A few red leaves have begun to wave their fancy hello from the highest treetops in our backyard.
there it goes. The latch springs open, and a treasure-trove of fall memories breaks free: New shoes and knee socks, fresh haircuts and pristine binders. And teachers. Always, the teachers.
A journalist must disclose confl icts of interests, so I confess to this bias: I love teachers.
As far as I’m concerned, most teachers should be issued tights, capes and their own soundtracks at the beginning of each school year. They are underpaid and overworked, reviled and blamed, and taken for granted on a regular basis. They come in early and go home late and increasingly spend money out of their own pockets for our kids because we don’t spend enough on our schools.
Think about what we ask of teachers. What other profession requires a single person to change the lives of dozens of humans a year by herding them into a combustible mix of skills and attention spans — and then pays less than the average autoworker or server at a high-end restaurant is paid?
That’s not a slam against autoworkers and servers — they’re hardworking and deserve to earn more than they get — but what does it say about us as a country that the average starting salary for a kindergarten teacher charged with molding the minds of our babies is only $34,000 a year?
No one has more potential to influence a child outside the perimeter of family than teachers. I remember my initial feeling of parental displacement when my 3-year-old daughter started coming home from preschool full of stories about her beloved Miss Emily.
“Miss Emily said… Miss Emily does… Miss Emily likes…”
For the first time, my daughter was developing a relationship with someone I barely knew. It was impossible to ignore the impact that gifted woman was having on my normally shy little girl.
Not all teachers are saints, of course. Every group has its outliers. Three years ago, at Sinclair Community College’s commencement in Dayton, Ohio, President Steven Lee Johnson asked graduates to stand if someone ever had told them they weren’t college material. Nearly a fourth of the 1,000 or so students rose to their feet. You just know that some of the naysayers were teachers who failed to keep their low expectations to themselves.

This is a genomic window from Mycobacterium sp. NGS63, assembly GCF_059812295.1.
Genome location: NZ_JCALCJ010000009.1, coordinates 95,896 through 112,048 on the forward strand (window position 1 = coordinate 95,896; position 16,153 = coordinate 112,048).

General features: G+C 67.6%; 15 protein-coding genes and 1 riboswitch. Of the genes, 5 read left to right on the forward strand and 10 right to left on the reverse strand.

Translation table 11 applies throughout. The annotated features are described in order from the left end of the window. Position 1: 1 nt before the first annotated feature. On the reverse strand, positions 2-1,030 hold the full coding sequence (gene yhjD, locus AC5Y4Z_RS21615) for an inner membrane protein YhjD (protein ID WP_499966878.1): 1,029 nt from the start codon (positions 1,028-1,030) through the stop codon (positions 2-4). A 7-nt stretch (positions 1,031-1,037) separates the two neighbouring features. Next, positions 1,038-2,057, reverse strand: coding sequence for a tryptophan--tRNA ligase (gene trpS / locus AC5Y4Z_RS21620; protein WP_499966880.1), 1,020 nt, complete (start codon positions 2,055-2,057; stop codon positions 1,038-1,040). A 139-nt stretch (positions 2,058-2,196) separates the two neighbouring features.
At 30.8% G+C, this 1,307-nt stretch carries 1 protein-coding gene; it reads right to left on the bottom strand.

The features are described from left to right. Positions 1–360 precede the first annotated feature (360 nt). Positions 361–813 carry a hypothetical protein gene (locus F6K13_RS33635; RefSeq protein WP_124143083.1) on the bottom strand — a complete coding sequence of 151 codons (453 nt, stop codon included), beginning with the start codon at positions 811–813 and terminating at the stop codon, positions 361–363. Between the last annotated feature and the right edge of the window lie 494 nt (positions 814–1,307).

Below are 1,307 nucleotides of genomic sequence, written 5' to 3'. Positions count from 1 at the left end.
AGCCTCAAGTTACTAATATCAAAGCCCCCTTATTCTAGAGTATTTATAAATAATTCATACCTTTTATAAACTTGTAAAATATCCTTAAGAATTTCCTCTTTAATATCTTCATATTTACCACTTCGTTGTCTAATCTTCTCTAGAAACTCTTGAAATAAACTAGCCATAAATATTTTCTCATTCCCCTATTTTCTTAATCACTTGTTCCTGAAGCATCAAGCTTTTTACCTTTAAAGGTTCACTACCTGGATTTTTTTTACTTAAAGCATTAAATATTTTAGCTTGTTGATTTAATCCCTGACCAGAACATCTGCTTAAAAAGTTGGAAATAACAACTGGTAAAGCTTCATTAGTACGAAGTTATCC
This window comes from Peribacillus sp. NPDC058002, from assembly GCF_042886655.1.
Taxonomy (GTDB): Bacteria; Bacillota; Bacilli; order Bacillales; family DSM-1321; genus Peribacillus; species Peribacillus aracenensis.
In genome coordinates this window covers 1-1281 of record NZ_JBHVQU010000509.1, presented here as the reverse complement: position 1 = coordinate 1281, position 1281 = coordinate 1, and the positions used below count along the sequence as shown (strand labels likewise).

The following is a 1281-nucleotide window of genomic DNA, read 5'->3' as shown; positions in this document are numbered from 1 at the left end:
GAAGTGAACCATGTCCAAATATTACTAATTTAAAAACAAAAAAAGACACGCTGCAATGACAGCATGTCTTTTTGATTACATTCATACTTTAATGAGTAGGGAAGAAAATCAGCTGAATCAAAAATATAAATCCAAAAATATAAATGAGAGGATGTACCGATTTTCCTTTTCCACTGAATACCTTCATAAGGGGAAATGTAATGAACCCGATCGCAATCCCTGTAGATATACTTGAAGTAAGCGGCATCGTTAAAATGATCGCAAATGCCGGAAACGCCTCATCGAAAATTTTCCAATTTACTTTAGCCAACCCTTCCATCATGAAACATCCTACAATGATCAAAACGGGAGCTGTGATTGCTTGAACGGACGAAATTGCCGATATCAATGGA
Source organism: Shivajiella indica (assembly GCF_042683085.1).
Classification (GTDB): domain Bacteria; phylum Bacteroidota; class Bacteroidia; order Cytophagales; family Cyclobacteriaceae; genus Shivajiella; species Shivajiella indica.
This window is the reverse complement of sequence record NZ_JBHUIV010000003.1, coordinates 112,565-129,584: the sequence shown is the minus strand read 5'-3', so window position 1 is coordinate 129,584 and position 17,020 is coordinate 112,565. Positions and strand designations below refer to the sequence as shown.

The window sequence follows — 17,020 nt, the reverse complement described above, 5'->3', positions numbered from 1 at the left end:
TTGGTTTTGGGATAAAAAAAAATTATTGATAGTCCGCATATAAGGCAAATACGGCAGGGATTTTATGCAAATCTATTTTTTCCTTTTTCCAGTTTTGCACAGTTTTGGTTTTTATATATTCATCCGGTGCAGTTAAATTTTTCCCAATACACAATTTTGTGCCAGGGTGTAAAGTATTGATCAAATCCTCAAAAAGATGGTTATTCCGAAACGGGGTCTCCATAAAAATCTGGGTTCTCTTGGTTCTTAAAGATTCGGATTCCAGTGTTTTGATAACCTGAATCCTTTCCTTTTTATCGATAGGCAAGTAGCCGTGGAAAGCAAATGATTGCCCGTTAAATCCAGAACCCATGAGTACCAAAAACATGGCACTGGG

A lot of us, though, can name at least one teacher who saw the flame in us before we felt the spark. So often, these are the tales of heroes. One of my favorite ways to engage strangers in conversation is to ask them to tell me a story about one of their favorite teachers. Almost always, their faces soften and their eyes shift to focus on someone only they can see as they describe the one person who refused to give up on them.
“God, I was unlovable at that age,” a 50-year-old lawyer told me recently as he talked about his seventh-grade English teacher. “Acting out every chance I got. But she saw something in me that my own mother couldn’t see at the time. She used to call me ‘professor’ because she thought I was so smart. Imagine saying that to a pimply-faced kid whose dad worked at the rubber plant.”
By the end of that school year, he knew he’d go to law school someday. He laughed when he described his teacher’s response to that little announcement. “She just smiled and said, ‘Of course you are.’”
I almost made it to the end of this column without naming the teachers from my own past warped that even many conservative Christians winced.
The next day, he was back on a talk show, warning Americans not to trust their president.
And America — mine and yours — is still standing.
Connie Schultz is a Pulitzer
Prize-winning columnist for The
Plain Dealer in Cleveland and an
essayist for Parade magazine.